Mental Illness Plagues Juvenile Offenders Years After Release

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Youth offenders who have several psychiatric disorders upon incarceration are at an increased risk of having at least one disorder five years after detention.

Overall, the rates of comorbid psychiatric disorders decreased in the juveniles after their release, but the rates remained higher than in most of the general population, Karen M. Abram, PhD, of the Northwestern University Feinberg School of Medicine in Chicago, and colleagues, reported in JAMA Psychiatry.

The study included 1,829 participants from a juvenile detention center in Chicago. The researchers held diagnostic interviews with each participant at baseline, three, and five years after detention.

Almost 27% of males and 14% of females had comorbid psychiatric disorders at the 5-year follow-up. When in detention, females had significantly higher rates of comorbidity, but males had significantly higher rates at follow-up. The most common comorbid combination in males (affecting one in six) was substance abuse and behavioral disorder.

The prevalence of psychiatric disorders at five years was highest in participants who had at least three disorders at baseline. Almost all of these males and three-fourths of the females had at least one disorder at follow-up.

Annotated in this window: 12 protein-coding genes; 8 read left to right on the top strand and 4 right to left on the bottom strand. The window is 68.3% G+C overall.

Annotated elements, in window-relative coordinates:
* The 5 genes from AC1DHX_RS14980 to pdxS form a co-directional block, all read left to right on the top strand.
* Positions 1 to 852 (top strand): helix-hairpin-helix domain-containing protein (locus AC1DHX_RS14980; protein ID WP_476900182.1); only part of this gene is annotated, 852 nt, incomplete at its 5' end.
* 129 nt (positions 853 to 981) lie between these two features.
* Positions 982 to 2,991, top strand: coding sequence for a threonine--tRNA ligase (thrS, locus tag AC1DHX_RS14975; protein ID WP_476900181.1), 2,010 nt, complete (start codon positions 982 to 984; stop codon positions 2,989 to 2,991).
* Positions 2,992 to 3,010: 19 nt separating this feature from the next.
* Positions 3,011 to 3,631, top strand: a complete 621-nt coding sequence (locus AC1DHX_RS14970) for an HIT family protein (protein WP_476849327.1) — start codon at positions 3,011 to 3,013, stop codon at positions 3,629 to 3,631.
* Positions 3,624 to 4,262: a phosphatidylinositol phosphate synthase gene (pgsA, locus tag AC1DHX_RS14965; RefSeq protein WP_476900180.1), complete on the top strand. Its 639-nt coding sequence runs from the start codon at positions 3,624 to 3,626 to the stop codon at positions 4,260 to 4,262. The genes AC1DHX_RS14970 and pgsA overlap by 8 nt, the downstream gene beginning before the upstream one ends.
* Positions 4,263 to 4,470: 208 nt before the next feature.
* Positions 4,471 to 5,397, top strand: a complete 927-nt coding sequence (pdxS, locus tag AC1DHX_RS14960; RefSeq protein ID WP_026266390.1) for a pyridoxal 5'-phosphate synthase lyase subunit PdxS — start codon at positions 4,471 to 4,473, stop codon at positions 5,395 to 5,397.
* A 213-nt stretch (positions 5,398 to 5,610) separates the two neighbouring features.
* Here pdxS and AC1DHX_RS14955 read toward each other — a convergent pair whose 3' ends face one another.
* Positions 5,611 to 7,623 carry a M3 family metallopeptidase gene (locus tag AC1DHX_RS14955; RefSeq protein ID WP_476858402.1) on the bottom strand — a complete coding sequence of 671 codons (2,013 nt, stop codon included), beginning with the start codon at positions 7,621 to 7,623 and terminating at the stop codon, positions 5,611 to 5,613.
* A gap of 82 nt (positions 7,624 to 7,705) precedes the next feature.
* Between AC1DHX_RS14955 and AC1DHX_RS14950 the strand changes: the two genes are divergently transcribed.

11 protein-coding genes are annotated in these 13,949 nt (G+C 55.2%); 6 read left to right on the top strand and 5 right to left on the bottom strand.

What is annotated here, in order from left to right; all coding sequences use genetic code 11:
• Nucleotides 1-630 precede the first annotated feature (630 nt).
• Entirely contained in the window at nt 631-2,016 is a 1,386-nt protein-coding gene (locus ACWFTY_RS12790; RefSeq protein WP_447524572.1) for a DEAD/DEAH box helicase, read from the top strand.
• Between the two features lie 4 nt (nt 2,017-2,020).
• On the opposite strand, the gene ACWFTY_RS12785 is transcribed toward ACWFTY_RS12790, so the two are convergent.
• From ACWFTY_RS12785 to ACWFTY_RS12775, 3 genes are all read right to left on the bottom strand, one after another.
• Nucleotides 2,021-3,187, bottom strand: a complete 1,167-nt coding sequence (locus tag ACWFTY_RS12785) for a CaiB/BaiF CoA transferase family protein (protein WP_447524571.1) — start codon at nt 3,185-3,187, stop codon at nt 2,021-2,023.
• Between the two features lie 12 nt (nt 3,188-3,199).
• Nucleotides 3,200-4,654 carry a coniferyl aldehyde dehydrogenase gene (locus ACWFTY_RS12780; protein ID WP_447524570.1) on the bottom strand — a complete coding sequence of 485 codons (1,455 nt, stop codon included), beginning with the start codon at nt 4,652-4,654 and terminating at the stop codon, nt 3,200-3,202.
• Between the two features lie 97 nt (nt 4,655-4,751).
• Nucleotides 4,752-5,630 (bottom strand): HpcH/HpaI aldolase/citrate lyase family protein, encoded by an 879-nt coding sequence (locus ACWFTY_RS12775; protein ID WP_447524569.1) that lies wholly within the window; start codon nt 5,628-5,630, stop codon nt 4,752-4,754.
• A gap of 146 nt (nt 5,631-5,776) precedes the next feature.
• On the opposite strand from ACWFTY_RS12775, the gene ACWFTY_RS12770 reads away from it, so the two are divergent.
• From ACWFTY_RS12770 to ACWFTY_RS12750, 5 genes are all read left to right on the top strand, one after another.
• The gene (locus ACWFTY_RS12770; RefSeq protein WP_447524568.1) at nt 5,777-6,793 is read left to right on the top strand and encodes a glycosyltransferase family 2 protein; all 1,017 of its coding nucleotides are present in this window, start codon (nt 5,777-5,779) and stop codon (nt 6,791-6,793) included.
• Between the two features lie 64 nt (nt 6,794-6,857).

“Only a concerted effort to address the many needs of delinquent youth will help them thrive in adulthood,” the researchers wrote.

Mental Illness Plagues Juvenile Offenders Years After Release
Mental Illness Plagues Juvenile Offenders Years After Release

Psychiatric disorders and comorbidity are prevalent among incarcerated juveniles. To date, no large-scale study has examined the comorbidity and continuity of psychiatric disorders after youth leave detention.

The objective of the study is to determine the comorbidity and continuity of psychiatric disorders among youth five years after detention.

A prospective longitudinal study was conducted of a stratified random sample of 1829 youth (1172 male and 657 female; 1005 African American, 296 non-Hispanic white, 524 Hispanic, and 4 other race/ethnicity) recruited from the Cook County Juvenile Temporary Detention Center, Chicago, Illinois, between November 20, 1995, and June 14, 1998, and who received their time 2 follow-up interview between May 22, 2000, and April 3, 2004.

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